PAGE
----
Who has been critical in bringing about these changes?
There are a number of people I think, who are responsible for the changing culture of the organisation. And I could argue that there are pioneers and trailblazers that we’ve seen over the generations of the Royal Air Force in our 104 years.
Our current Chief of Air Staff, Air Chief Marshal Sir Mike Wigston is absolutely committed to creating the right culture, and behaviours within the workspace, which I think has led to a really positive culture around how women are treated in the workplace and the inclusive opportunities that are made available to all.
There have also been some really fantastic role models. The first two-star military officer across the armed forces was Air Vice-Marshal Elaine West, and then the first three-star across the armed forces in 2018 was Air Marshal Sue Gray currently still serving and one of the most senior engineers across the armed forces.
But I do think the Royal Air Force has been at the head of looking for those opportunities and finding a way to ensure that their women are promoted into the more senior roles, which is why we are also really excited to be part of 25×25, because it absolutely aligns with where we want the Royal Air Force to be.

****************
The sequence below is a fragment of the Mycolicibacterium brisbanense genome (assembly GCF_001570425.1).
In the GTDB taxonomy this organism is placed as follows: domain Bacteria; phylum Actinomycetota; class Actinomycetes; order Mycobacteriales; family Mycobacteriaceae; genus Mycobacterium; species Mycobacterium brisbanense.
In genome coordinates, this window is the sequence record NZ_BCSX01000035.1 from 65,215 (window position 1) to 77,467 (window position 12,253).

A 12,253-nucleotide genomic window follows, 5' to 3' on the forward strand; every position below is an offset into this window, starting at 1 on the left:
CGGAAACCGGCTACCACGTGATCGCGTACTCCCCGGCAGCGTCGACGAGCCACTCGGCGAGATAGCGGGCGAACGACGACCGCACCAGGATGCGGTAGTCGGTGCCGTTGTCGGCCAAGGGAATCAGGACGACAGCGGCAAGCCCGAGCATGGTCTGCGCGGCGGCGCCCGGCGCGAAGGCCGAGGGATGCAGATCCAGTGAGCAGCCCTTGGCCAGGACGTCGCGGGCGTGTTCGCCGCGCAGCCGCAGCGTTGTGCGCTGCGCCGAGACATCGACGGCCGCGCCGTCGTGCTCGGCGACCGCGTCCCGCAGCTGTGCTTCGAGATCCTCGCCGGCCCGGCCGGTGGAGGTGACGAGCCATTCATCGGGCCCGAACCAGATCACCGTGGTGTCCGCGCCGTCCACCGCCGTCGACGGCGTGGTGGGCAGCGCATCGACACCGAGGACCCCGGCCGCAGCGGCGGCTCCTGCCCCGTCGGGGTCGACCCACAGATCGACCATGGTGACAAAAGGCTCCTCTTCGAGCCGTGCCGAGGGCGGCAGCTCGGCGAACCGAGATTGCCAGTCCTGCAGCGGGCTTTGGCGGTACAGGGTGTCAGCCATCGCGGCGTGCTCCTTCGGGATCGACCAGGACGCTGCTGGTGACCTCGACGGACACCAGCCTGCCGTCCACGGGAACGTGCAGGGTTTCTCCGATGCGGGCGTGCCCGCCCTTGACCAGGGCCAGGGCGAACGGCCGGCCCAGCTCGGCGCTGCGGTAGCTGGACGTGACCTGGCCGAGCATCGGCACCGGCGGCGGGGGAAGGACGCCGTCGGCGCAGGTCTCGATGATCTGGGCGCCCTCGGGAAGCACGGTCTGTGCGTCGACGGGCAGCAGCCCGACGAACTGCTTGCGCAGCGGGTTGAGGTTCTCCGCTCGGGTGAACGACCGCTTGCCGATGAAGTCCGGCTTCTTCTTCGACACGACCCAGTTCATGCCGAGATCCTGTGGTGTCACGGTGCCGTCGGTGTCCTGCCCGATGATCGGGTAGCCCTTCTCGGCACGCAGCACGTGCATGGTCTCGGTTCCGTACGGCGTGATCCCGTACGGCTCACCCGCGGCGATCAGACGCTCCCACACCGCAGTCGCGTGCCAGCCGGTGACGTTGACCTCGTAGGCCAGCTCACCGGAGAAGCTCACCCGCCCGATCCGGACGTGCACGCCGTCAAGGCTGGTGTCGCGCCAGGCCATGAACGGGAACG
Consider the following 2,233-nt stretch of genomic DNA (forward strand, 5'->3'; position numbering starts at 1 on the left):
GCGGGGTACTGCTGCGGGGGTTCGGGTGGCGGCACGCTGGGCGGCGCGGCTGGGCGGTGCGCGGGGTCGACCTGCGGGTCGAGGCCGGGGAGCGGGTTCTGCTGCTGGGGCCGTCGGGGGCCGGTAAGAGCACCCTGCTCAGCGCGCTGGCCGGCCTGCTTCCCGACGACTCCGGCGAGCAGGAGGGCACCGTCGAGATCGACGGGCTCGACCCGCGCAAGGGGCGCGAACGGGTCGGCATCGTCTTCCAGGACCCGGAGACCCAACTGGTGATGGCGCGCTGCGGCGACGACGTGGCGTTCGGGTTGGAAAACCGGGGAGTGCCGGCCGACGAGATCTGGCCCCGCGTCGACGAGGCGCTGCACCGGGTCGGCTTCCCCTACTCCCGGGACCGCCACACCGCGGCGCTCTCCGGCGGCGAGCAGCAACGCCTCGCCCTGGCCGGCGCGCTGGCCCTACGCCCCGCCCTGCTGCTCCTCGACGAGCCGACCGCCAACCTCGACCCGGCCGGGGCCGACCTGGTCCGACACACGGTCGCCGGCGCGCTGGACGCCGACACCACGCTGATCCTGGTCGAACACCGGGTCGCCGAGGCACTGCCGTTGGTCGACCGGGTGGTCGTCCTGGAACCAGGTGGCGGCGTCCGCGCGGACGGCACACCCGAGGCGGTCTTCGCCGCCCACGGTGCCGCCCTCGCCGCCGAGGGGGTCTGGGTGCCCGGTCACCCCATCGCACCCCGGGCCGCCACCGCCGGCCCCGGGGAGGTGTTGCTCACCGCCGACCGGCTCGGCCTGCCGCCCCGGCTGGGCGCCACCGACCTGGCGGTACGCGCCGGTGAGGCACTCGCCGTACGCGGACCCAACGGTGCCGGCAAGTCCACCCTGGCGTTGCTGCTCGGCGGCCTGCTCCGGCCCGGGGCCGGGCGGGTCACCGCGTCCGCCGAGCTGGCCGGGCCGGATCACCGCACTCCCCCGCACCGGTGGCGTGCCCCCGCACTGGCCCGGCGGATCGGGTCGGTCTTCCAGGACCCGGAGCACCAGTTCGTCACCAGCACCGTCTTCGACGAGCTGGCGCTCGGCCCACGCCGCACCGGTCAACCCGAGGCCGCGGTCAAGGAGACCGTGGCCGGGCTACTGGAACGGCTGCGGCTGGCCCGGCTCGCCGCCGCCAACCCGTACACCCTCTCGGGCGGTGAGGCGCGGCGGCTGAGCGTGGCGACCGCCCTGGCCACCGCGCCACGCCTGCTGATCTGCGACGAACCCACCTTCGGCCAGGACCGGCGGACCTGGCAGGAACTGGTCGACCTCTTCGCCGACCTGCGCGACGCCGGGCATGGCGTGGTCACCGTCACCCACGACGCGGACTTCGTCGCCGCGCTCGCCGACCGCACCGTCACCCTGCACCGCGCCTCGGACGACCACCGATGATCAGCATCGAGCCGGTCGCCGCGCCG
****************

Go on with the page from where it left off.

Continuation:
We can use hopefully of the best practice that we’re seeing elsewhere in the industry outside of the armed forces to take forward our ambitions.
What attracted you to 25×25?
For the Royal Air Force it is absolutely clear that, while we have made some really fantastic progress and we have made some real cultural change across the Royal Air Force as a whole, we don’t have all of the answers. And being able to be with a group of other organisations who share a similar level of ambition gives us the opportunity to build on the lessons that have been learned to share in their experiences and collectively, and together we can champion the roles of senior women.
The value that this brings to the boardroom in terms of decision-making and creativity, is so important for the Royal Air Force as it is for the other, organisations that have joined 25×25. I see together, we have a shared journey of getting after our ambition for how we improve the representation of women in our organisations, in 2025 and beyond.